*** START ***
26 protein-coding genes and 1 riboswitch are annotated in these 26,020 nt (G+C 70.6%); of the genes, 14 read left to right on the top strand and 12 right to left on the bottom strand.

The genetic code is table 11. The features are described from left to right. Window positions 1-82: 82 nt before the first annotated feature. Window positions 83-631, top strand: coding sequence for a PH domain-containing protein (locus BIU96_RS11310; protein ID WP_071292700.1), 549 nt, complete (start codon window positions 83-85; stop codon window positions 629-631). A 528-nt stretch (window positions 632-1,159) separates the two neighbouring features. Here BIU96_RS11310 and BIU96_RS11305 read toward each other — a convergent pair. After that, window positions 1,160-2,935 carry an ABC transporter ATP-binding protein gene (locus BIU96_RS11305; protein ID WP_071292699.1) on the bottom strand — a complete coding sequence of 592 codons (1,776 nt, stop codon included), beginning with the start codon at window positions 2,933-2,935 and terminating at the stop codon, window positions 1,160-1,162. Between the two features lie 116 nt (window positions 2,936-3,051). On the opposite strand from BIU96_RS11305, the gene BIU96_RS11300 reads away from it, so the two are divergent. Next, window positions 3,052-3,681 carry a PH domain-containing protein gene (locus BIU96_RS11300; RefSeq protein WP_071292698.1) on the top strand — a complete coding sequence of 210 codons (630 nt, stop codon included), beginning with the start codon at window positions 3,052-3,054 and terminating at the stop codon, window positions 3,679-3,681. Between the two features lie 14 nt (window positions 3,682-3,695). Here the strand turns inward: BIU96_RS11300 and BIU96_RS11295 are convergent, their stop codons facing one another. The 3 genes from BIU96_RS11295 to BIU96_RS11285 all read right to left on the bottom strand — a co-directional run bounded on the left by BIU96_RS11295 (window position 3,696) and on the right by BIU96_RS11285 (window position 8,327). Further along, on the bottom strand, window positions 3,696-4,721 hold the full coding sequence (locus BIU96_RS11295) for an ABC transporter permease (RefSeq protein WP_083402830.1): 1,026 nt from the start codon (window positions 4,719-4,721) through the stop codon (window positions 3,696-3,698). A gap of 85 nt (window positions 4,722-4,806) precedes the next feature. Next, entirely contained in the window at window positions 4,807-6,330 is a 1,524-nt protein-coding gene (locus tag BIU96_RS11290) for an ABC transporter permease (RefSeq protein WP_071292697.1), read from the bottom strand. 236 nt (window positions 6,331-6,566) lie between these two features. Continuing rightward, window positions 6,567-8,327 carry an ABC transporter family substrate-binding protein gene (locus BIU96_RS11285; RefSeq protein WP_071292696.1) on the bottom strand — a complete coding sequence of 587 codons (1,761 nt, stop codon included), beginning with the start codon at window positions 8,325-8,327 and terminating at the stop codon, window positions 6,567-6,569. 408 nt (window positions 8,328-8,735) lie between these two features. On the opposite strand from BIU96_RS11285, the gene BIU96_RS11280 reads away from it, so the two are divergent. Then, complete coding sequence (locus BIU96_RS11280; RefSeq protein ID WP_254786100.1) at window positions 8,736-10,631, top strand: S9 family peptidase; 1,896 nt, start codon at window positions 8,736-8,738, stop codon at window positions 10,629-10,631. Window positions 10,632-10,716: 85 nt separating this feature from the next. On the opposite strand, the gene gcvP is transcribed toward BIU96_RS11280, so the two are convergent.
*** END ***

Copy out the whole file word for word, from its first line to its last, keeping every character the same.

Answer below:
26 protein-coding genes and 1 riboswitch are annotated in these 26,020 nt (G+C 70.6%); of the genes, 14 read left to right on the top strand and 12 right to left on the bottom strand.

The genetic code is table 11. The features are described from left to right. Window positions 1-82: 82 nt before the first annotated feature. Window positions 83-631, top strand: coding sequence for a PH domain-containing protein (locus BIU96_RS11310; protein ID WP_071292700.1), 549 nt, complete (start codon window positions 83-85; stop codon window positions 629-631). A 528-nt stretch (window positions 632-1,159) separates the two neighbouring features. Here BIU96_RS11310 and BIU96_RS11305 read toward each other — a convergent pair. After that, window positions 1,160-2,935 carry an ABC transporter ATP-binding protein gene (locus BIU96_RS11305; protein ID WP_071292699.1) on the bottom strand — a complete coding sequence of 592 codons (1,776 nt, stop codon included), beginning with the start codon at window positions 2,933-2,935 and terminating at the stop codon, window positions 1,160-1,162. Between the two features lie 116 nt (window positions 2,936-3,051). On the opposite strand from BIU96_RS11305, the gene BIU96_RS11300 reads away from it, so the two are divergent. Next, window positions 3,052-3,681 carry a PH domain-containing protein gene (locus BIU96_RS11300; RefSeq protein WP_071292698.1) on the top strand — a complete coding sequence of 210 codons (630 nt, stop codon included), beginning with the start codon at window positions 3,052-3,054 and terminating at the stop codon, window positions 3,679-3,681. Between the two features lie 14 nt (window positions 3,682-3,695). Here the strand turns inward: BIU96_RS11300 and BIU96_RS11295 are convergent, their stop codons facing one another. The 3 genes from BIU96_RS11295 to BIU96_RS11285 all read right to left on the bottom strand — a co-directional run bounded on the left by BIU96_RS11295 (window position 3,696) and on the right by BIU96_RS11285 (window position 8,327). Further along, on the bottom strand, window positions 3,696-4,721 hold the full coding sequence (locus BIU96_RS11295) for an ABC transporter permease (RefSeq protein WP_083402830.1): 1,026 nt from the start codon (window positions 4,719-4,721) through the stop codon (window positions 3,696-3,698). A gap of 85 nt (window positions 4,722-4,806) precedes the next feature. Next, entirely contained in the window at window positions 4,807-6,330 is a 1,524-nt protein-coding gene (locus tag BIU96_RS11290) for an ABC transporter permease (RefSeq protein WP_071292697.1), read from the bottom strand. 236 nt (window positions 6,331-6,566) lie between these two features. Continuing rightward, window positions 6,567-8,327 carry an ABC transporter family substrate-binding protein gene (locus BIU96_RS11285; RefSeq protein WP_071292696.1) on the bottom strand — a complete coding sequence of 587 codons (1,761 nt, stop codon included), beginning with the start codon at window positions 8,325-8,327 and terminating at the stop codon, window positions 6,567-6,569. 408 nt (window positions 8,328-8,735) lie between these two features. On the opposite strand from BIU96_RS11285, the gene BIU96_RS11280 reads away from it, so the two are divergent. Then, complete coding sequence (locus BIU96_RS11280; RefSeq protein ID WP_254786100.1) at window positions 8,736-10,631, top strand: S9 family peptidase; 1,896 nt, start codon at window positions 8,736-8,738, stop codon at window positions 10,629-10,631. Window positions 10,632-10,716: 85 nt separating this feature from the next. On the opposite strand, the gene gcvP is transcribed toward BIU96_RS11280, so the two are convergent.